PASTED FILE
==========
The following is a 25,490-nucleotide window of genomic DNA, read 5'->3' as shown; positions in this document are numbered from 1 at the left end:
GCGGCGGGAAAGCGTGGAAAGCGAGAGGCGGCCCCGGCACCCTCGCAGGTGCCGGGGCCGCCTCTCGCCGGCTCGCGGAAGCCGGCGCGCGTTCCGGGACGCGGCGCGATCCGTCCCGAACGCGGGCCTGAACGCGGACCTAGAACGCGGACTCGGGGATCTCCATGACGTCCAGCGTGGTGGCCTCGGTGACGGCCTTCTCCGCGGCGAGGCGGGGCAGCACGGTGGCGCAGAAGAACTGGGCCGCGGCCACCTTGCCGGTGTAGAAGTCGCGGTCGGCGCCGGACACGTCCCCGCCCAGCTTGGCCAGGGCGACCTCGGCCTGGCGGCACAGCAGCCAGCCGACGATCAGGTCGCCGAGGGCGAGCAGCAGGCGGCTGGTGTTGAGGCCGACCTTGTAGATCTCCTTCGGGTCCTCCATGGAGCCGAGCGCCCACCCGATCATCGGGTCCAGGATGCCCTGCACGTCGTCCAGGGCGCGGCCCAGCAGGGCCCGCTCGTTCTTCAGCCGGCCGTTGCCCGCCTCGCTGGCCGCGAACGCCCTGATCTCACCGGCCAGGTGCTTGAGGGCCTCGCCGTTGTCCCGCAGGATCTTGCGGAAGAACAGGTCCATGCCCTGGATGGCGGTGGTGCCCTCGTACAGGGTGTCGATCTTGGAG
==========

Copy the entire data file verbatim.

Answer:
The following is a 25,490-nucleotide window of genomic DNA, read 5'->3' as shown; positions in this document are numbered from 1 at the left end:
GCGGCGGGAAAGCGTGGAAAGCGAGAGGCGGCCCCGGCACCCTCGCAGGTGCCGGGGCCGCCTCTCGCCGGCTCGCGGAAGCCGGCGCGCGTTCCGGGACGCGGCGCGATCCGTCCCGAACGCGGGCCTGAACGCGGACCTAGAACGCGGACTCGGGGATCTCCATGACGTCCAGCGTGGTGGCCTCGGTGACGGCCTTCTCCGCGGCGAGGCGGGGCAGCACGGTGGCGCAGAAGAACTGGGCCGCGGCCACCTTGCCGGTGTAGAAGTCGCGGTCGGCGCCGGACACGTCCCCGCCCAGCTTGGCCAGGGCGACCTCGGCCTGGCGGCACAGCAGCCAGCCGACGATCAGGTCGCCGAGGGCGAGCAGCAGGCGGCTGGTGTTGAGGCCGACCTTGTAGATCTCCTTCGGGTCCTCCATGGAGCCGAGCGCCCACCCGATCATCGGGTCCAGGATGCCCTGCACGTCGTCCAGGGCGCGGCCCAGCAGGGCCCGCTCGTTCTTCAGCCGGCCGTTGCCCGCCTCGCTGGCCGCGAACGCCCTGATCTCACCGGCCAGGTGCTTGAGGGCCTCGCCGTTGTCCCGCAGGATCTTGCGGAAGAACAGGTCCATGCCCTGGATGGCGGTGGTGCCCTCGTACAGGGTGTCGATCTTGGAG